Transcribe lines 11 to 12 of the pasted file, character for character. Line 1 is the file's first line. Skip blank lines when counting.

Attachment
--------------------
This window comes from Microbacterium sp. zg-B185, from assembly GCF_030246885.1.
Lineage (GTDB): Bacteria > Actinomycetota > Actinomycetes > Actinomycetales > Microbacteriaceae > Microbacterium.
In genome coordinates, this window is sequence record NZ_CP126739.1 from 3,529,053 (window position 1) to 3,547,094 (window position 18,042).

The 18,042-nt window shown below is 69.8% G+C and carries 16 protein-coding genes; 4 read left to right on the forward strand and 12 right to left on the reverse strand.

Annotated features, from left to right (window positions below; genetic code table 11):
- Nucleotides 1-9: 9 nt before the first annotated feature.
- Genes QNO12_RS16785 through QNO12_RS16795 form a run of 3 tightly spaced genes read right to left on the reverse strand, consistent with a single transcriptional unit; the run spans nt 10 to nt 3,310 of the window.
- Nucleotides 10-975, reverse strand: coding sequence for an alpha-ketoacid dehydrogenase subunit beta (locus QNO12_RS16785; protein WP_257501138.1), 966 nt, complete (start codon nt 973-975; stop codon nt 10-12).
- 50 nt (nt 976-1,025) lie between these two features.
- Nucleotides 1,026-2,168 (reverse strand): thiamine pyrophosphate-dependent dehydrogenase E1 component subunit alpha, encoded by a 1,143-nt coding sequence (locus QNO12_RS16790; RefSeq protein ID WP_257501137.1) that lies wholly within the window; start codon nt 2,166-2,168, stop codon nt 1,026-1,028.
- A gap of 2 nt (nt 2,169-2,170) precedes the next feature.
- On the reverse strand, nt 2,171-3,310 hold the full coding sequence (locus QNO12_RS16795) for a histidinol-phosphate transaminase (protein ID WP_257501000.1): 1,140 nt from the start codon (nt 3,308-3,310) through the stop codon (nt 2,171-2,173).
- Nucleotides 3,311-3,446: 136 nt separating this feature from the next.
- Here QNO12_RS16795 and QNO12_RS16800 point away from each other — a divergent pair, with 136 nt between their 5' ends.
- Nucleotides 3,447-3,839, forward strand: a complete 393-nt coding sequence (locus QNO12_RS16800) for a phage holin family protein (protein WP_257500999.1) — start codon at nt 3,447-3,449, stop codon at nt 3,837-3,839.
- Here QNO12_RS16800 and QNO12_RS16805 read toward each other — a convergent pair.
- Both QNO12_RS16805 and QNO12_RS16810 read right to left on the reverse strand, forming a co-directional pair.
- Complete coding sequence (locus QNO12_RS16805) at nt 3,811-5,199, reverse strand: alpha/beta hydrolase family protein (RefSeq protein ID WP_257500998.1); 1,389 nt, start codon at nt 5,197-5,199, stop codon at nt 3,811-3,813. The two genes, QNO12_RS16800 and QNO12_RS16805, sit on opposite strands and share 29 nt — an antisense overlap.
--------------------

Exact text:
- A gap of 2 nt (nt 2,169-2,170) precedes the next feature.
- On the reverse strand, nt 2,171-3,310 hold the full coding sequence (locus QNO12_RS16795) for a histidinol-phosphate transaminase (protein ID WP_257501000.1): 1,140 nt from the start codon (nt 3,308-3,310) through the stop codon (nt 2,171-2,173).